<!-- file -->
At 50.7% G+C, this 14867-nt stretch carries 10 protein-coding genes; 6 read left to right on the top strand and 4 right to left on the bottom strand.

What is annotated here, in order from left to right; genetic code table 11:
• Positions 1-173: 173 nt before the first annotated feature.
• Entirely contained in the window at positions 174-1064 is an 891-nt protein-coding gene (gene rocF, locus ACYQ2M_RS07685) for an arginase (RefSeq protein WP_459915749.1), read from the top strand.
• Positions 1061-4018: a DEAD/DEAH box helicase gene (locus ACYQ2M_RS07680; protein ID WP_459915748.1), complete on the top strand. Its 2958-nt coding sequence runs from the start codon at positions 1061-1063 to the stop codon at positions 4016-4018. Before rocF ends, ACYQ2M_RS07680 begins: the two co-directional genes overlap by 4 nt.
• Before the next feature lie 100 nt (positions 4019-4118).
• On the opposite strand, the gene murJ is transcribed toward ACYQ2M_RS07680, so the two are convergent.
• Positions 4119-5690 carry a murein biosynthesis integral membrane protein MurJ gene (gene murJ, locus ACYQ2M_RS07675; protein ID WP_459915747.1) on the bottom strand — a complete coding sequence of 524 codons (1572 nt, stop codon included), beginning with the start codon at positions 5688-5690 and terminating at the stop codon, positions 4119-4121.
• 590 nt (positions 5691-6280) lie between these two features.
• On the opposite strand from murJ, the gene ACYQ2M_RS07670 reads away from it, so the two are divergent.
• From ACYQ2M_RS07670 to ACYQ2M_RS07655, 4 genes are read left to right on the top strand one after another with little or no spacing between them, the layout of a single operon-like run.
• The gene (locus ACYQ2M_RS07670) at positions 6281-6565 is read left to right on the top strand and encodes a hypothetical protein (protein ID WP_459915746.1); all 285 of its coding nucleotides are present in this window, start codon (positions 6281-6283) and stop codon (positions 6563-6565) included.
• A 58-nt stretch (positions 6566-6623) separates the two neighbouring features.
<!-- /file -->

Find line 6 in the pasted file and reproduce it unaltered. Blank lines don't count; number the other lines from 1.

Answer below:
• Before the next feature lie 100 nt (positions 4019-4118).